# Could dark energy be emitted by black holes? [closed]

I'm a total amateur so please ignore any blatant ignorance that follows.

We don't understand the physics of circumstances within a black hole and we cannot observe dark energy or dark matter but only infer their presence. Might it be possible that black holes could 'recycle' absorbed matter-energy by emitting dark energy?

The amount of non-primordial black holes in the universe has increased over time and the amount of dark energy as a percentage of total energy in the universe, has also increased over time. Ok, so my waistline has also increased over time, but I'm just thinking out loud: We have dark energy, dark matter and black holes themselves are also......well,....dark.

What properties would an emitted dark energy need to have to end up residing uniformly in the vacuum of space?

I know they say there's no such thing as a stupid question but apologies if I've offended anyone!

## closed as unclear what you're asking by ACuriousMind♦, Jon Custer, user36790, John Rennie, honeste_vivereSep 13 '16 at 12:56

Please clarify your specific problem or add additional details to highlight exactly what you need. As it's currently written, it’s hard to tell exactly what you're asking. See the How to Ask page for help clarifying this question. If this question can be reworded to fit the rules in the help center, please edit the question.

• Disclaimer: I am no expert. We don't know what dark energy is so anything's possible, but we would expect black holes to show some effect if they did emit dark energy and as far as I know, we haven't seen anything different/obvious. But it's black holes and dark energy, amongst the things we know least about, so.....I wouldn't worry about offending anyone, it's a hypothesis that might have some validity in my personal (decidedly non expert) opinion. It's finding proof, that's the part that's a tad difficult to obtain. – user108787 Sep 11 '16 at 23:14
• in simulation, dark matter is needed to constitute galaxies ( and clusters ) with a ratio greater than one can expect from the BH outputs. Now, all is possible. Basic datas being ready to download, it is possible to test such idea if you have a powerful computer network. – user46925 Sep 12 '16 at 14:11
• VtC: 1) I think it is not a bad question 2) Maybe a "we don't know, there isn't any sign of it" is also an acceptable answer (if it is correct). See @CountTo10's comment before. – peterh Sep 12 '16 at 14:58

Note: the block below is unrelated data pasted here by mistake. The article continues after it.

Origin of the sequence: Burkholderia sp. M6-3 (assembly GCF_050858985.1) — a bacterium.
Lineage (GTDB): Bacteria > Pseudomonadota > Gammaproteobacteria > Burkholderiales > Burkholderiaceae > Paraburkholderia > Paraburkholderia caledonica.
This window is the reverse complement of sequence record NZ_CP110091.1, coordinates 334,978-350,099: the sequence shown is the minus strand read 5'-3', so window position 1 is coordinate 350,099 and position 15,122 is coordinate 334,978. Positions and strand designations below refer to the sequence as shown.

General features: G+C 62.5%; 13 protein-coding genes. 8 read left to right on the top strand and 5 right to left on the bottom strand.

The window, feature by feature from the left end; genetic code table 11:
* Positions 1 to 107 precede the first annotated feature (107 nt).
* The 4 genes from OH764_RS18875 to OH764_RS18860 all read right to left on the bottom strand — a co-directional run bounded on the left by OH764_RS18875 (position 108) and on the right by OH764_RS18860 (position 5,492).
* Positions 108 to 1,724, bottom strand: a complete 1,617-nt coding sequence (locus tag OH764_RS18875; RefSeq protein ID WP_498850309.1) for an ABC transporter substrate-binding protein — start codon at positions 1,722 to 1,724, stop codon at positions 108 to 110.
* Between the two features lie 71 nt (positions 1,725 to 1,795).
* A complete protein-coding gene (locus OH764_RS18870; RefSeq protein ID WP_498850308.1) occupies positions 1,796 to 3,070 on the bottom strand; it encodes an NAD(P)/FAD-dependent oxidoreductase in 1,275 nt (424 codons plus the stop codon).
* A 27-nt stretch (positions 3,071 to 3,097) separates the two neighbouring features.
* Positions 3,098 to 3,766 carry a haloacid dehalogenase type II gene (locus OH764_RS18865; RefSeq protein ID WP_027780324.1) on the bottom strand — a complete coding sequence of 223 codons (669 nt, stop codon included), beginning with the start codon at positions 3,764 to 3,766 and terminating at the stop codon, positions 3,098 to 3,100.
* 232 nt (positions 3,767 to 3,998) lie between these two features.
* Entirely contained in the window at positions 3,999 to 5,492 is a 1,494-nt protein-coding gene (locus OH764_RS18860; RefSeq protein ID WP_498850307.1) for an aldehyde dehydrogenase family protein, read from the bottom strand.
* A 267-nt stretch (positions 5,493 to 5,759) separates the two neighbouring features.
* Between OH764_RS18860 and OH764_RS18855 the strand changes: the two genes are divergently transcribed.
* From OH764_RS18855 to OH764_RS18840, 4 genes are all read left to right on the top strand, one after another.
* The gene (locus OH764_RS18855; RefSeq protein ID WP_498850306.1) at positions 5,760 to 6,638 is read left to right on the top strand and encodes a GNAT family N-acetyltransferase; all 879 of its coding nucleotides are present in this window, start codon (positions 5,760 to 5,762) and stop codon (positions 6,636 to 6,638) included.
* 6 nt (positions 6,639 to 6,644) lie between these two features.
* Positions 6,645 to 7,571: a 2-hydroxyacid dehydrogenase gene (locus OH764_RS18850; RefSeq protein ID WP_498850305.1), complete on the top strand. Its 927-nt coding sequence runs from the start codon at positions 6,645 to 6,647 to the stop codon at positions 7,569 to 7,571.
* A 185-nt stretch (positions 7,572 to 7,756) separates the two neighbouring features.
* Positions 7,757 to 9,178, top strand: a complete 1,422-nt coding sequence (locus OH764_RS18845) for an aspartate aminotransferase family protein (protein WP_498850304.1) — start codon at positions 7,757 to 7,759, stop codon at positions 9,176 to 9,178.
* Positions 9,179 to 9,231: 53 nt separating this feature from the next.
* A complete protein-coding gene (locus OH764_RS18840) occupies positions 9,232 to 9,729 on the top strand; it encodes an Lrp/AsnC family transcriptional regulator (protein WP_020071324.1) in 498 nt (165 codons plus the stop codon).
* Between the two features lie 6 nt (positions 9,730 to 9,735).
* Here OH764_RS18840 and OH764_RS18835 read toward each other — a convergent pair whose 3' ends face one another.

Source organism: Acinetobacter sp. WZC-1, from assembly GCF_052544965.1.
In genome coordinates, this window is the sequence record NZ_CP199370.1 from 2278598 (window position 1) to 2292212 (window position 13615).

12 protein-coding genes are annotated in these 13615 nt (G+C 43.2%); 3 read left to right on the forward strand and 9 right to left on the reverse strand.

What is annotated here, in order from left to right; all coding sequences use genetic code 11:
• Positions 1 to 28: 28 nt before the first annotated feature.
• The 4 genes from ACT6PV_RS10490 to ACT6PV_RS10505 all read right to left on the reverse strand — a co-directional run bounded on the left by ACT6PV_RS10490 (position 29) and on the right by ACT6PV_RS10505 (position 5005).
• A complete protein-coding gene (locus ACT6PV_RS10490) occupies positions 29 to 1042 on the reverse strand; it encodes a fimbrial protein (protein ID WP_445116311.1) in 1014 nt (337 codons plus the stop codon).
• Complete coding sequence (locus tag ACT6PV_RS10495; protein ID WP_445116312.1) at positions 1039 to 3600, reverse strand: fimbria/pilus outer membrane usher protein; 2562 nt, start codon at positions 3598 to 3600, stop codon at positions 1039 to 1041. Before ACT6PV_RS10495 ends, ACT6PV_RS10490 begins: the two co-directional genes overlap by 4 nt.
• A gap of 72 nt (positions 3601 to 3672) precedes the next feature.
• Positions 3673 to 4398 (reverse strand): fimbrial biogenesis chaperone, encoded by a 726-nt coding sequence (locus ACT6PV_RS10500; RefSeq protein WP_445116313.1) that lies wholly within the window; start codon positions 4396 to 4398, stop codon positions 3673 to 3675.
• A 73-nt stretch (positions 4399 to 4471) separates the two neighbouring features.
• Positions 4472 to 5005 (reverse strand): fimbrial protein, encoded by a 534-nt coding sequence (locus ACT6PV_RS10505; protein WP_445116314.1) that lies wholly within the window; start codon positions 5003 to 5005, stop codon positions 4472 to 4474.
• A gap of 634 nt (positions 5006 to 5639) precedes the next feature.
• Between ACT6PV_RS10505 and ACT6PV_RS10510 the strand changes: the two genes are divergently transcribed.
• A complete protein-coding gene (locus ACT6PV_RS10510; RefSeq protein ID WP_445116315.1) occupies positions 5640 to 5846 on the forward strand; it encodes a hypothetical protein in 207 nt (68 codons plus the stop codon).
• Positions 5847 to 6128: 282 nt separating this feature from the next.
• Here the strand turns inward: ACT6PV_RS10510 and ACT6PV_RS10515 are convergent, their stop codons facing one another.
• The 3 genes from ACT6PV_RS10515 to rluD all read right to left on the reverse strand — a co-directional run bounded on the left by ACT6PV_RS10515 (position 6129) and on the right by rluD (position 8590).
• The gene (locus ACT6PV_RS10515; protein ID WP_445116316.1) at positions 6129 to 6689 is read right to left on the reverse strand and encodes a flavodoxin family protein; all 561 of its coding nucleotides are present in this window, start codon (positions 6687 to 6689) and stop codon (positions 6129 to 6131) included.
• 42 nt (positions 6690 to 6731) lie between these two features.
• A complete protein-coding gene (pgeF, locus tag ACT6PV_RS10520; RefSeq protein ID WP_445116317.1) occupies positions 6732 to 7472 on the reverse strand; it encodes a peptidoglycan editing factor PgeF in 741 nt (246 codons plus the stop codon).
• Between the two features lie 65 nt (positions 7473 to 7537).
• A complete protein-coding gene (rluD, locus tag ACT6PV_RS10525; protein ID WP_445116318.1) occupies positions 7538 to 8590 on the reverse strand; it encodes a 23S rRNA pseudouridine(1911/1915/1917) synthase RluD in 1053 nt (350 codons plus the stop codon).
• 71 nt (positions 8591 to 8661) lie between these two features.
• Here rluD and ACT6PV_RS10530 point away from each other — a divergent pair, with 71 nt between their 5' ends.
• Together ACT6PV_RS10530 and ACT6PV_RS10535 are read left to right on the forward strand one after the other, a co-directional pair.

To start off the observations of the accelerated expansion of the universe so far demonstrates that dark energy is homogeneous in space. There do not appear to be local regions where it is accumulated. Dark energy most likely is a manifestation of the quantum vacuum. For a quantum zero point energy density $\rho$ the FLRW energy condition for a flat space is $$\left(\frac{\dot a}{a}\right)^2~=~\frac{8\pi G\rho}{3c^2},$$ where the cosmological constant is $\Lambda~=~\frac{8\pi G\rho}{3}$. Now one might then question whether black holes might then pull in quantum vacuum energy and grow in mass. This would appear to be a conundrum but for the $w~=~-1$ condition with $\rho~=~wpc$, for $p$ the pressure, this means there is a negative pressure term. So for energy taken into the black hole from the vacuum there is a corresponding "negative work" from the pressure that is opposite. In that way black holes do not grow endlessly by devouring the quantum vacuum.
The generation of quantum vacuum energy would occur for $w~<~-1$, which is the big rip scenario. I wrote this post on physics Stack Exchange on the big rip if you want to read on this further. This situation would be strange with respect to black holes. In the big rip the vacuum energy keeps increasing, thus driving the accelerated expansion far more. This would mean the black holes perform more negative work than the vacuum energy they absorb and so would decrease in mass.
The case $w~=~-1$ is special and suits physics best as far as can be seen. So far the data is pretty close to this. As a result it is unlikely that black holes generate dark energy or convert their mass into such by absorbing negative pressure that is greater than the vacuum energy they absorb.